Coaches like players who fight through injuries and fight to rejoin their teammates. But in Stingley Jr.’s case, he has less to gain and more to lose by rushing things. If he can return to the field without rushing himself, then that’s a different story. However, more often than not, a full recovery — especially with foot injuries — takes time. If he wants to pass offseason medical checks and use his testing to his advantage, Stingley Jr. should use all the time he needs.
When healthy, Stingley Jr. is still a top-flight cornerback prospect
Ironically, the foot surgery is recent news, and it might already be the biggest question surrounding Stingley Jr.’s draft stock. On the field, the LSU cornerback is a near-elite prospect with few flaws, and strengths that are heavily translatable to the modern NFL. Stingley Jr. is long and fast-flowing, with excellent ball skills at the catch point. But his best trait might be his athletic freedom and explosiveness. In his scouting report on Stingley Jr., PFN Draft Analyst Oli Hodgkinson says the following about this trait:
An exceptional athlete, Stingley Jr. can go toe-to-toe with the fastest wide receivers that college football has to offer. He demonstrates excellent play speed, but there’s more to him than simply being able to run. The LSU CB has stellar footwork, helping him mirror receivers’ routes.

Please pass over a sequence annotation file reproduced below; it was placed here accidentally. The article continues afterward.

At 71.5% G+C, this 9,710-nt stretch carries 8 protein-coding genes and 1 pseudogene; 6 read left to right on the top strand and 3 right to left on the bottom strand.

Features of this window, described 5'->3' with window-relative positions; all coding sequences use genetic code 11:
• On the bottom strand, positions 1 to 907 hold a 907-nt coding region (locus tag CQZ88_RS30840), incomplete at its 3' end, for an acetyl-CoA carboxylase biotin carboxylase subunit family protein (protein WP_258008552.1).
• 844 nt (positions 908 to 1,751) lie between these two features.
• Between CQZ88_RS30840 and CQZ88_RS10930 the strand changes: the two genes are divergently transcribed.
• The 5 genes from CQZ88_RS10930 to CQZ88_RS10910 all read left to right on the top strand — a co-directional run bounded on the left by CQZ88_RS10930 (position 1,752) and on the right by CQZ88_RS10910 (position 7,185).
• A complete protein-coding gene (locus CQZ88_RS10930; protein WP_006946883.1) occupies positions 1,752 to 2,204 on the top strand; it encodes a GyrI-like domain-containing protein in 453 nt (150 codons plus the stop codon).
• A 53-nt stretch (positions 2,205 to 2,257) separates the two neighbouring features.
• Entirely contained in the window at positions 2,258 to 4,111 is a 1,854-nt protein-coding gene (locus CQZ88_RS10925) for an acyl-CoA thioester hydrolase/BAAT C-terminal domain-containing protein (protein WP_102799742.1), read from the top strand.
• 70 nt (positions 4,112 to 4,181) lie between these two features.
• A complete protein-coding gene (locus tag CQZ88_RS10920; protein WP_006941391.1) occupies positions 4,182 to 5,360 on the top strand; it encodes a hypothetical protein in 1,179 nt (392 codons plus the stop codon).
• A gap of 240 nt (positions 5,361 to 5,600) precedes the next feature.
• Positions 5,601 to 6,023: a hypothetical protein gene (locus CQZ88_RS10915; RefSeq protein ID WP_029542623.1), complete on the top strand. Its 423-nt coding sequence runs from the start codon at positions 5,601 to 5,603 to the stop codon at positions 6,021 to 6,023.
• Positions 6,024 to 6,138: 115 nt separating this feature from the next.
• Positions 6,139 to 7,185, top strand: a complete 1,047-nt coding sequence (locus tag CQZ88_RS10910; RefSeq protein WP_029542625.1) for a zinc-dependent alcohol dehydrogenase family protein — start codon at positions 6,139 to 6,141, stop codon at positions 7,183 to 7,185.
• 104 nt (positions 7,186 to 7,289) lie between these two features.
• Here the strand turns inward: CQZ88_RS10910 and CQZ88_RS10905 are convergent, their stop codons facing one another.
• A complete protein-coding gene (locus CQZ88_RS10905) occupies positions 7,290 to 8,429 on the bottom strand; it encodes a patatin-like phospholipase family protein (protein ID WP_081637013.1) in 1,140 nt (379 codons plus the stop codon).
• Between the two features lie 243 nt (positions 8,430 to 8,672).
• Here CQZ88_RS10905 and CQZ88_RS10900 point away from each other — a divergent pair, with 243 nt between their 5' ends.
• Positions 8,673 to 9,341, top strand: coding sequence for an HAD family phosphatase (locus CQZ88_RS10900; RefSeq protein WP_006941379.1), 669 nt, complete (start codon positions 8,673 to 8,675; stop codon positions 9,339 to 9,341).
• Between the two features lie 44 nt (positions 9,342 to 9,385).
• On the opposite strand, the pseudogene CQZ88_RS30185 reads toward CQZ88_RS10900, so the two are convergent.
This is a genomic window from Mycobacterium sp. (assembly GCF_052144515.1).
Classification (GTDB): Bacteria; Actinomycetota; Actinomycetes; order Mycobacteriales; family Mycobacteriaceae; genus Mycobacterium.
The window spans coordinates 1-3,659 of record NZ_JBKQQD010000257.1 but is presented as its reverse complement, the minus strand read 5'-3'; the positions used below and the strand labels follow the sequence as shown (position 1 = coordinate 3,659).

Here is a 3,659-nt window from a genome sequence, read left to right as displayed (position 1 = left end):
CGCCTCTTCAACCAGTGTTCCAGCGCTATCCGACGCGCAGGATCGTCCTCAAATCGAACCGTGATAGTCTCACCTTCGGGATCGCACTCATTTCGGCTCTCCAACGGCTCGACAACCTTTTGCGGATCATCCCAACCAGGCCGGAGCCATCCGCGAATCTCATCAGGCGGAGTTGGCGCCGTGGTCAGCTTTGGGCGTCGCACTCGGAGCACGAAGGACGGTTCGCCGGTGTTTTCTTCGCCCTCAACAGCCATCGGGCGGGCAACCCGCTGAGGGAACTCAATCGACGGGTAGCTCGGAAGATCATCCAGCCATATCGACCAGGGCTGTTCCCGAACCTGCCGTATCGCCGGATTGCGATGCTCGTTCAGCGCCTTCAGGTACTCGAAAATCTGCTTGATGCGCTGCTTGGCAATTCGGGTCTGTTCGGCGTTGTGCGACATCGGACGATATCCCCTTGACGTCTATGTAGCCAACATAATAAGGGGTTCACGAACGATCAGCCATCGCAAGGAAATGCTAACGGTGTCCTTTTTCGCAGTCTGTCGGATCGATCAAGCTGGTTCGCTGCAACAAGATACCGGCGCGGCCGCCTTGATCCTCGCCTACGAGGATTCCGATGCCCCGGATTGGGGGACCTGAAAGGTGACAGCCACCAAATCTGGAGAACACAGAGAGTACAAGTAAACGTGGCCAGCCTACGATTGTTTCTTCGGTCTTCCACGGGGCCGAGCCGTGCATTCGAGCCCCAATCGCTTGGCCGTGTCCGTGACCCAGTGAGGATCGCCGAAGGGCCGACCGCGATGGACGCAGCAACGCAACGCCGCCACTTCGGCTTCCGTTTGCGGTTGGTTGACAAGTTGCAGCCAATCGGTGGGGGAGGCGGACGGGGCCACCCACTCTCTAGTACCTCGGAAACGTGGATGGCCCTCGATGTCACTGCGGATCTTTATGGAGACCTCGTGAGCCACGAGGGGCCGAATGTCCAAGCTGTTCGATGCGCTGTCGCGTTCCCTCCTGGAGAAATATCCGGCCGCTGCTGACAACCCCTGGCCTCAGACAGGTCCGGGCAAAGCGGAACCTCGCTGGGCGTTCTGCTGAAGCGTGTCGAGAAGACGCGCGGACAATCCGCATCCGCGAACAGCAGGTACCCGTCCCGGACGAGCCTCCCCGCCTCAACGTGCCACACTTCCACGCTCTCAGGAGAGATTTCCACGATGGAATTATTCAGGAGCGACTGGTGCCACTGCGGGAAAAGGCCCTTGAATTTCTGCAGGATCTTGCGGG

Additionally, Oli detailed in his report: “He displays tremendous change-of-direction ability. Stingley Jr. is also explosive in short areas, allowing him to jump routes and makes plays on the ball.”
With his fluidity, short-range explosiveness, and change-of-direction ability, Stingley Jr. stays in phase extremely well in man coverage. And at the catch point, his otherworldly body control and vertical athleticism make him a definite turnover threat. He can improve his hand usage, both in coverage and at the line of scrimmage. Overall, however, he checks all the boxes a first-round cornerback should.
Stingley Jr.’s health key in determining draft stock
Health will be the biggest question surrounding Stingley Jr. and his draft stock during the 2022 NFL Draft cycle. Thus, how Stingley Jr. proceeds from this point will be of great interest. As a competitor, Stingley Jr. may wish to return to the field and play with his teammates once more. But as a prospect, Stingley Jr. has to consider the risks of that decision — and how playing it safe might ultimately be better for him in the long run.
It’s a strong cornerback class, with players like Kaiir Elam, Andrew Booth Jr., Trent McDuffie, and Ahmad Gardner all commanding first-round consideration as well. Let’s say Stingley Jr. returns before season’s end and aggravates his foot injury yet again. And let’s say this prevents him from testing in the offseason. If that happens, Stingley Jr. should still go in Round 1, but he could get pushed out of the top 10 and maybe even past the top 20.
At that point, there’s a lot of money at stake for Stingley Jr. He is a football player, and a good one. But the decision to return won’t be a football decision. It’ll be a business decision, and Stingley Jr. may be better off taking things slow and closing the door on his time in Baton Rouge.